The role of social-media evidence in disability insurance claims
Wednesday, February 28th, 2018
Canadian media has exploded with a story that broke a couple of weeks ago about a well-known Canadian writer and professor whose disability insurance claim for depression was denied after he took a leave of absence. According to the Toronto Star, the author’s physician informed him that the disability insurer had denied the claim after viewing pictures on social media in which he looked happy and active.
Treating physician opinions important
Reportedly, a provincial doctors’ organization spoke out in response against insurers that relied on “their own roster of doctors paid to review and pick apart clients’ cases” instead of the “diagnoses of front-line physicians.”
Of course, provincial and Canadian federal law would apply to the insurance issues in this claim, but the problem of disability insurers not giving appropriate weight to treating doctors while seeming to stretch for other evidence to discredit their opinions and deny claims certainly exists in this country too.
Social-media evidence in disability claims by professionals
The article cites a Canadian disability attorney for the opinion that “depression, anxiety and burnout are the most common causes for medical leaves among … ‘higher-value claims’ such as doctors, lawyers, bankers, professors and business people” since benefits normally consist of monthly payments based on a portion of regular pay.
In the Canadian lawyer’s view, because this type of professional claimants’ benefits is expensive, insurers are more likely to use “physical and online surveillance to verify or contest their claims.”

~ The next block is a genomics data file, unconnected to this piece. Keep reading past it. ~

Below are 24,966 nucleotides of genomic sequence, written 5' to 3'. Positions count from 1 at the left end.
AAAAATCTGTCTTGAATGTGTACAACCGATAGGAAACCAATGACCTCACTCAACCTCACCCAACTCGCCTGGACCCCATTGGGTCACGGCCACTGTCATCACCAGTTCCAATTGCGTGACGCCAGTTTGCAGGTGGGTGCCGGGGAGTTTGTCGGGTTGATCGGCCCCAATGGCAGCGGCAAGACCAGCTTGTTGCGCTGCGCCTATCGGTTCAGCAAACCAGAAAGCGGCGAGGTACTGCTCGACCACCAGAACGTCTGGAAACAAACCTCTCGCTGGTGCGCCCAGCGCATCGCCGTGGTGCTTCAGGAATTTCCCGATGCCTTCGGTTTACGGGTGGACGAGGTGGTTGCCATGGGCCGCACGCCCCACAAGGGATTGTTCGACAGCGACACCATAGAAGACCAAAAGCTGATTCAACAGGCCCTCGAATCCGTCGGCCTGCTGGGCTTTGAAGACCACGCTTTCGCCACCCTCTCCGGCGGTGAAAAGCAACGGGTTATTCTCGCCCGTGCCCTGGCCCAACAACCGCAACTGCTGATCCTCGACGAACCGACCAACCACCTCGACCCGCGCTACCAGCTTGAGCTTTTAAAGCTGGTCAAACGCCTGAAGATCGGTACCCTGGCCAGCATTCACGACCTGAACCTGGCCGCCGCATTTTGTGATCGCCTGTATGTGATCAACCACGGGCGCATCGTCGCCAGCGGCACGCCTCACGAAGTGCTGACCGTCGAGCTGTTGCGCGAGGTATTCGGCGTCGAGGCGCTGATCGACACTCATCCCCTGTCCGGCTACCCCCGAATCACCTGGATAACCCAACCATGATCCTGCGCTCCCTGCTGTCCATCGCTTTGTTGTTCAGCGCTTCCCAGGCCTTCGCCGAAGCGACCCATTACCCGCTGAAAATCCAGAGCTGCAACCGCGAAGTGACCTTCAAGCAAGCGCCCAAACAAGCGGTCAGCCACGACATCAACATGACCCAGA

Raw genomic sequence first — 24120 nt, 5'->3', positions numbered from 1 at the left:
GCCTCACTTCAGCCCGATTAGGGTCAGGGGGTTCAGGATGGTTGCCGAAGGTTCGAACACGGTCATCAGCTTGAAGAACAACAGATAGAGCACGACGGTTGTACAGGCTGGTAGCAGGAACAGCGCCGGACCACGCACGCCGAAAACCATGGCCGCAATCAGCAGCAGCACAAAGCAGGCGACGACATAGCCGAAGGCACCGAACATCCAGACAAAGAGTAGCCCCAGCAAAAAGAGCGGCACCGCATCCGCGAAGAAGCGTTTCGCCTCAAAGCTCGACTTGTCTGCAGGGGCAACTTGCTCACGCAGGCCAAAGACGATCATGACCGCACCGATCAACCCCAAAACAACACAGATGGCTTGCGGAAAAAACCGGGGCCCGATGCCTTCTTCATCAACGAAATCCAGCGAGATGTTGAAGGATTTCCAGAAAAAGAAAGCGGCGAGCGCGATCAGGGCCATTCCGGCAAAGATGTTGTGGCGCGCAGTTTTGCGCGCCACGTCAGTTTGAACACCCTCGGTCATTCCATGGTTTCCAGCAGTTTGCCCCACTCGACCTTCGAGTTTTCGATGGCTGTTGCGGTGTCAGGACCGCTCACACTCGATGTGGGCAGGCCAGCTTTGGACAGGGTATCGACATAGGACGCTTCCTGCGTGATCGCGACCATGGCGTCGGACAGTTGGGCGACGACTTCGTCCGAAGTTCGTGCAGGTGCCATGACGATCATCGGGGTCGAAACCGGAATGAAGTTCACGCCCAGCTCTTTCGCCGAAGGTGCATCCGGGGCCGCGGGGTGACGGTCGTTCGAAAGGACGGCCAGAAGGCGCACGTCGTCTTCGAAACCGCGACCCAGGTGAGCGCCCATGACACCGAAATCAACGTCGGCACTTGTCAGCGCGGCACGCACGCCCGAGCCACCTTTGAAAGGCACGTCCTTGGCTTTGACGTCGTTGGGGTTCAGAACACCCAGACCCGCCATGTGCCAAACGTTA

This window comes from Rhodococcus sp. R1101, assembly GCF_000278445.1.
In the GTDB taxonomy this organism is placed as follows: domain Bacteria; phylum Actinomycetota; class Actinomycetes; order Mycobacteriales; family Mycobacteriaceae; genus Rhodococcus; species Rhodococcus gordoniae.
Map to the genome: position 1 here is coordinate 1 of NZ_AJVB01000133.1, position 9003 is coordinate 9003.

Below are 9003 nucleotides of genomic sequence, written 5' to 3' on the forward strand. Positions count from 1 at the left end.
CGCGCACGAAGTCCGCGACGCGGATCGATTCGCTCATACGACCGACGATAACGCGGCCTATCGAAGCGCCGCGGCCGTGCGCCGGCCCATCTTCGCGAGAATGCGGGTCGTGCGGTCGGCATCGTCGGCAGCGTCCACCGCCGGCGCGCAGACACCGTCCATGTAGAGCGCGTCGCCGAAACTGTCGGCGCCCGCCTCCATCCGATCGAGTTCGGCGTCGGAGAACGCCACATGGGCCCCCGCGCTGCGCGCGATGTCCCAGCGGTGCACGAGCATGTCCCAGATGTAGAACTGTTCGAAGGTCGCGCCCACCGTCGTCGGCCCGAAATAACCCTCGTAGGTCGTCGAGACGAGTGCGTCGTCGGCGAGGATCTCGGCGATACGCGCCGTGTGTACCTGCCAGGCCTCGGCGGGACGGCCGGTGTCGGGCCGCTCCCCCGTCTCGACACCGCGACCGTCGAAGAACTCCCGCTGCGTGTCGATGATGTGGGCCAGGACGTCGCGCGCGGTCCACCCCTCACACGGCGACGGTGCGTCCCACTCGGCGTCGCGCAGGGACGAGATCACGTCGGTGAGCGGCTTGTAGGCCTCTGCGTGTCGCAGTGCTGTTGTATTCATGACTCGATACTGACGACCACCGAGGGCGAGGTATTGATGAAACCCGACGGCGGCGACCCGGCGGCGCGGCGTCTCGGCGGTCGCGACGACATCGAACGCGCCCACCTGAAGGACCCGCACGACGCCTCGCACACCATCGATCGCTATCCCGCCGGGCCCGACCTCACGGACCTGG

While treatment for mental health problems can include advice to try to engage in life activities more, when the patient follows this advice and a picture of the claimant doing so ends up on social media, it can hurt his or her depression or other emotional disability claim if it is picked up by the insurer.
U.S. disability insurers also use social media
Bloomberg recently published an article about the same practices happening here. The author names Principal Life, Aetna, Sun Life, First Reliance Standard, MetLife and Unum as having used social-media evidence to terminate or deny disability benefits.
Reportedly, disability insurers are often using investigation firms to do Internet and social-media research on claimants. One firm cited in the Bloomberg article estimated that “60 to 70 percent of disability insurers” use social-media mining of claimant activity. A claimants’ attorney interviewed for the article estimated that social-media posts become crucial issues in approximately 15 percent of her cases.
Anyone whose disability claim was denied because of social-media posts should speak with a lawyer as soon as possible about how to challenge this evidence.